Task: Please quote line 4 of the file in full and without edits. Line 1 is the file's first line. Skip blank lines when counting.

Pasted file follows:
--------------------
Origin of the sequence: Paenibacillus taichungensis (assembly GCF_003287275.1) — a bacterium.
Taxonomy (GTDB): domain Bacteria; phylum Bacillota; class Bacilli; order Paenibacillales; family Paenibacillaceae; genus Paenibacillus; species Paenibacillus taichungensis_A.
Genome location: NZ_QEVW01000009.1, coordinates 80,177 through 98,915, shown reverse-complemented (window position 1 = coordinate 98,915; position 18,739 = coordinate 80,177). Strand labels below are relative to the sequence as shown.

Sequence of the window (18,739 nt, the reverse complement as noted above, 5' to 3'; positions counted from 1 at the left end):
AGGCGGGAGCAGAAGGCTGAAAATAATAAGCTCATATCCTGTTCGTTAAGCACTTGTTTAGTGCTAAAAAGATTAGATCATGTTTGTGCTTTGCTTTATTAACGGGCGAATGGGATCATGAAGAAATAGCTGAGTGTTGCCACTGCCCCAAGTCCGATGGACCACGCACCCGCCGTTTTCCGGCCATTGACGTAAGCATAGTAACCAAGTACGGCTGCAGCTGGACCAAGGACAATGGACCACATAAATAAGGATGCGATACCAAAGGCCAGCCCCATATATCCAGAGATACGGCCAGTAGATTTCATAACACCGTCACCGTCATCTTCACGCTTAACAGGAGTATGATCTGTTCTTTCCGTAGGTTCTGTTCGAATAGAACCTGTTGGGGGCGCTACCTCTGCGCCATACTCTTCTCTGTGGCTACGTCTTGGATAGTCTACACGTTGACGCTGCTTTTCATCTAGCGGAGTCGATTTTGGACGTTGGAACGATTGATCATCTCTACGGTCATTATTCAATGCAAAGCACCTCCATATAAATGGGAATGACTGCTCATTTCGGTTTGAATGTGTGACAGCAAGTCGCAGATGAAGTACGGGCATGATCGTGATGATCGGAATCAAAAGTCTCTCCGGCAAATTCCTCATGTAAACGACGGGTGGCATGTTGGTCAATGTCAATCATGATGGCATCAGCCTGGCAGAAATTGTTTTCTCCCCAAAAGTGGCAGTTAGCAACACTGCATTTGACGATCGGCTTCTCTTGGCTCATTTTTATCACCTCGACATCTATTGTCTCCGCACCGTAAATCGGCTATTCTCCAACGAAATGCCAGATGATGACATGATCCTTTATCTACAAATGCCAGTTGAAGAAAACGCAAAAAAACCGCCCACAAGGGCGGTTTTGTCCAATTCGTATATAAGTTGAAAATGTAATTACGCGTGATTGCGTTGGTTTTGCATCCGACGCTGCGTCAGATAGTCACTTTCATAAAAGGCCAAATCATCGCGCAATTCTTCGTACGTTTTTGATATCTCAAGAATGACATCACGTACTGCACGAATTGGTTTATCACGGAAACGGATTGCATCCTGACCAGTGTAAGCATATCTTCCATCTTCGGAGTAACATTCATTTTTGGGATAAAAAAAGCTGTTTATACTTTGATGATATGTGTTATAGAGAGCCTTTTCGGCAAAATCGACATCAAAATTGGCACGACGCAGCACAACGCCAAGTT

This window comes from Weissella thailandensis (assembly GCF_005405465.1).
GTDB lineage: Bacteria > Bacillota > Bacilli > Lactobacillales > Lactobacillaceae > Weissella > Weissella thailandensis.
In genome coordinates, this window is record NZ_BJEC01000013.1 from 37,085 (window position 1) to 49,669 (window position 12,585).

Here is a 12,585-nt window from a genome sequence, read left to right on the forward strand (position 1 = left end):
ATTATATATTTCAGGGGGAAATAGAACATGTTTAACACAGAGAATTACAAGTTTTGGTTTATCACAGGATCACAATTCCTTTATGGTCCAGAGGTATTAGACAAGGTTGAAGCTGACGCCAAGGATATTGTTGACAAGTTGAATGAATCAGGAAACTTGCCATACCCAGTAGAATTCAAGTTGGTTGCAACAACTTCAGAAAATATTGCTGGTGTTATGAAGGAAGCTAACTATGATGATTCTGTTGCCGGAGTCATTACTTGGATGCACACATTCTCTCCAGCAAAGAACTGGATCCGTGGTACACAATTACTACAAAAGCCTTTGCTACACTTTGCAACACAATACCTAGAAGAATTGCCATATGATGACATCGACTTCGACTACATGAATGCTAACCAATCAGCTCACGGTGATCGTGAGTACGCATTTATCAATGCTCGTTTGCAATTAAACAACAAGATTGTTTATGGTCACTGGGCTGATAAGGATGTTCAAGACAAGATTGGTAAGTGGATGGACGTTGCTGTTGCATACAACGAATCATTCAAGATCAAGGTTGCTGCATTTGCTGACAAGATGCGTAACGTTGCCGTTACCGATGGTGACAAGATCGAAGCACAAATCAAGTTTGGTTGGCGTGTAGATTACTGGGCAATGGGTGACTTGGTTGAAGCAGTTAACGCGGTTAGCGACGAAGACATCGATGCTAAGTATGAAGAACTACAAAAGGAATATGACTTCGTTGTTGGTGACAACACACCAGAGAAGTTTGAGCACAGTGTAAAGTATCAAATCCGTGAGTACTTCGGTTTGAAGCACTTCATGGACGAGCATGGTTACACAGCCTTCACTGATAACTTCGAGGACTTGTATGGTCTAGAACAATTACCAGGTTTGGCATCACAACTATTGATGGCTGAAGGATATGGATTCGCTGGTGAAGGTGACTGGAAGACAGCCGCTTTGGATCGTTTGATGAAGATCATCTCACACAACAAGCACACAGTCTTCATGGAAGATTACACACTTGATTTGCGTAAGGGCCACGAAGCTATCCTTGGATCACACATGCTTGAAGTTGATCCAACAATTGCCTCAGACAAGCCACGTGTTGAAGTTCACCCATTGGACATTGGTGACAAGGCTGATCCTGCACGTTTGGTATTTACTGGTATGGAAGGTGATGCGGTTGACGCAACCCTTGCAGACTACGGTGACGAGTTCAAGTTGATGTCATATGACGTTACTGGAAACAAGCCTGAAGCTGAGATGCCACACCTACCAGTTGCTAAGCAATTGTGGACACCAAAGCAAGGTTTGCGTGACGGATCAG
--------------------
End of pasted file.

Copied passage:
Sequence of the window (18,739 nt, the reverse complement as noted above, 5' to 3'; positions counted from 1 at the left end):